# ==> 0.38336259
# Relative Error: <1%
# For comparing the gradients, see `monte_carlo_test.py`.
```
Note: The above example is for illustration only. To compute approximate
KL-divergence, the following is preferred:
```python
approx_kl_p_q = bf.monte_carlo_csiszar_f_divergence(
f=bf.kl_reverse,
p_log_prob=q.log_prob,
q=p,
num_draws=num_draws)
```
Args:
f: Python callable which can return `f(samples)`.
samples: `Tensor` of samples used to form the Monte-Carlo approximation of
`E_p[f(X)]`. A batch of samples should be indexed by `axis` dimensions.
log_prob: Python callable which can return `log_prob(samples)`. Must
correspond to the natural-logarithm of the pdf/pmf of each sample. Only
required/used if `use_reparametrization=False`.
Default value: `None`.
use_reparametrization: Python `bool` indicating that the approximation
should use the fact that the gradient of samples is unbiased. Whether
`True` or `False`, this arg only affects the gradient of the resulting
`approx_expectation`.
Default value: `True`.
axis: The dimensions to average. If `None`, averages all
dimensions.
Default value: `0` (the left-most dimension).
keep_dims: If True, retains averaged dimensions using size `1`.
Default value: `False`.
name: A `name_scope` for operations created by this function.
Default value: `None` (which implies "expectation").
Returns:
approx_expectation: `Tensor` corresponding to the Monte-Carlo approximation
of `E_p[f(X)]`.
Raises:
ValueError: if `f` is not a Python `callable`.
ValueError: if `use_reparametrization=False` and `log_prob` is not a Python
`callable`.
"""
with tf.name_scope(name, 'expectation', [samples]):
if not callable(f):
raise ValueError('`f` must be a callable function.')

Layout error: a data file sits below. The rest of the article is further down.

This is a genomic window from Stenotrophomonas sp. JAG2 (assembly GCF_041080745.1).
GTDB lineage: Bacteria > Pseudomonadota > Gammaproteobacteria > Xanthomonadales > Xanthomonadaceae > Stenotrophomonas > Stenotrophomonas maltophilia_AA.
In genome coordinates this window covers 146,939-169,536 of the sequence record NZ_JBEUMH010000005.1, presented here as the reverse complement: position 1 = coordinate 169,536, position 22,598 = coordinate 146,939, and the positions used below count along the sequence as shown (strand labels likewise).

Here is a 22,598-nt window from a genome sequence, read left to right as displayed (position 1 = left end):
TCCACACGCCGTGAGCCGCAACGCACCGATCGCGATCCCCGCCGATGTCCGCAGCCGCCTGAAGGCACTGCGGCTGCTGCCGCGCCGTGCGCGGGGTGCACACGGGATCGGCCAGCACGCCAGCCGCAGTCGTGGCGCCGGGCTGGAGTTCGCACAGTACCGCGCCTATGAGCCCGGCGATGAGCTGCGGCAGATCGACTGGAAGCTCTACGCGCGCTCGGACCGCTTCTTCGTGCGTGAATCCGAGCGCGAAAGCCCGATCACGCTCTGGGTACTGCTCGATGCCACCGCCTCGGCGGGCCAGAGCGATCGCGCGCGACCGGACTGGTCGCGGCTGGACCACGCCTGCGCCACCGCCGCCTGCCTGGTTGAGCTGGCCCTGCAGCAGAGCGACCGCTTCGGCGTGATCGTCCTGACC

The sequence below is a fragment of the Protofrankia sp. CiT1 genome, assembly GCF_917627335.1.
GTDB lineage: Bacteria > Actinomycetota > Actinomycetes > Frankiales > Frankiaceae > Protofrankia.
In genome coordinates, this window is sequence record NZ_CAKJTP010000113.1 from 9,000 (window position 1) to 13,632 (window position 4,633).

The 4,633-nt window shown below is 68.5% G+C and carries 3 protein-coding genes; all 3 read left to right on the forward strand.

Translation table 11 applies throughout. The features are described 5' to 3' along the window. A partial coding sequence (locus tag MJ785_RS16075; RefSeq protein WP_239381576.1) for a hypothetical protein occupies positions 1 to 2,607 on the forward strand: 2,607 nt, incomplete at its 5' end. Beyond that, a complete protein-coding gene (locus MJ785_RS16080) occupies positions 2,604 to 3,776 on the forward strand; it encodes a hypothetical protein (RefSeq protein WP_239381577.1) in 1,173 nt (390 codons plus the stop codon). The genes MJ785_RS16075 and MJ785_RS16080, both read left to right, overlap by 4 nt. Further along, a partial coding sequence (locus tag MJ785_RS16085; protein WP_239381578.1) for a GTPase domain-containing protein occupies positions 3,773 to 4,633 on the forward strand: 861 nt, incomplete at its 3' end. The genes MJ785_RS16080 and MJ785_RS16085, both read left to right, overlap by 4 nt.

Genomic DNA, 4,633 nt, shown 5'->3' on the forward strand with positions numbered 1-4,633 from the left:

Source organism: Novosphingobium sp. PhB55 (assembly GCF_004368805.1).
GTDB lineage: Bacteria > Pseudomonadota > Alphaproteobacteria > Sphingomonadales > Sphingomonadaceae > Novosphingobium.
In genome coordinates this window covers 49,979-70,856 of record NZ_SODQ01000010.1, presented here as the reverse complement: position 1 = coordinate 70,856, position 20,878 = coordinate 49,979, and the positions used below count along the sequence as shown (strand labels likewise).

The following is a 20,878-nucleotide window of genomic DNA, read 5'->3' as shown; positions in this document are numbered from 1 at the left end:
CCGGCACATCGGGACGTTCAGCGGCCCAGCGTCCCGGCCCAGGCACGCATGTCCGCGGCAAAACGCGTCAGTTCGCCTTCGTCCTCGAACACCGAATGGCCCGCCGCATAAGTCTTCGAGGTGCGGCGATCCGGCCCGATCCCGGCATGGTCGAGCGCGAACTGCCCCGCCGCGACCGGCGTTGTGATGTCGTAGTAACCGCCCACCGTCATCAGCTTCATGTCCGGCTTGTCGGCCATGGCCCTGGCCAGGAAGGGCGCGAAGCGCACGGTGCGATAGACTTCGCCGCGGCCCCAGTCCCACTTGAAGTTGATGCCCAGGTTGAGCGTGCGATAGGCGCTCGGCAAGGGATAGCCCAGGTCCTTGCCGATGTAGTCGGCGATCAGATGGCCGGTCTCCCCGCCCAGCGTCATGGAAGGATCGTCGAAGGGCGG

if use_reparametrization:
return tf.reduce_mean(f(samples), axis=axis, keep_dims=keep_dims)
else:
if not callable(log_prob):
raise ValueError('`log_prob` must be a callable function.')
stop = tf.stop_gradient # For readability.
x = stop(samples)
logpx = log_prob(x)
fx = f(x) # Call `f` once in case it has side-effects.
# To achieve this, we use the fact that:
# `h(x) - stop(h(x)) == zeros_like(h(x))`
# but its gradient is grad[h(x)].
#
# This technique was published as:
# Jakob Foerster, Greg Farquhar, Maruan Al-Shedivat, Tim Rocktaeschel,
# Eric P. Xing, Shimon Whiteson (ICML 2018)
# "DiCE: The Infinitely Differentiable Monte-Carlo Estimator"
# https://arxiv.org/abs/1802.05098
#
# Unlike using:
# fx = fx + stop(fx) * (logpx - stop(logpx)),
# DiCE ensures that any order gradients of the objective
# are unbiased gradient estimators.
#
# Note that IEEE754 specifies that `x - x == 0.` and `x + 0. == x`, hence
# this trick loses no precision. For more discussion regarding the
# relevant portions of the IEEE754 standard, see the StackOverflow
# question,
# "Is there a floating point value of x, for which x-x == 0 is false?"
# http://stackoverflow.com/q/2686644
dice = fx * tf.exp(logpx - stop(logpx))
return tf.reduce_mean(dice, axis=axis, keep_dims=keep_dims)
def _sample_mean(values):
"""Mean over sample indices. In this module this is always [0]."""
return tf.reduce_mean(values, reduction_indices=[0])
def _sample_max(values):
"""Max over sample indices. In this module this is always [0]."""
return tf.reduce_max(values, reduction_indices=[0])
def _get_samples(dist, z, n, seed):
"""Check args and return samples."""
with tf.name_scope('get_samples', values=[z, n]):
if (n is None) == (z is None):
raise ValueError(
'Must specify exactly one of arguments "n" and "z". Found: '
'n = %s, z = %s' % (n, z))
if n is not None:
return dist.sample(n, seed=seed)
else:
return tf.convert_to_tensor(z, name='z')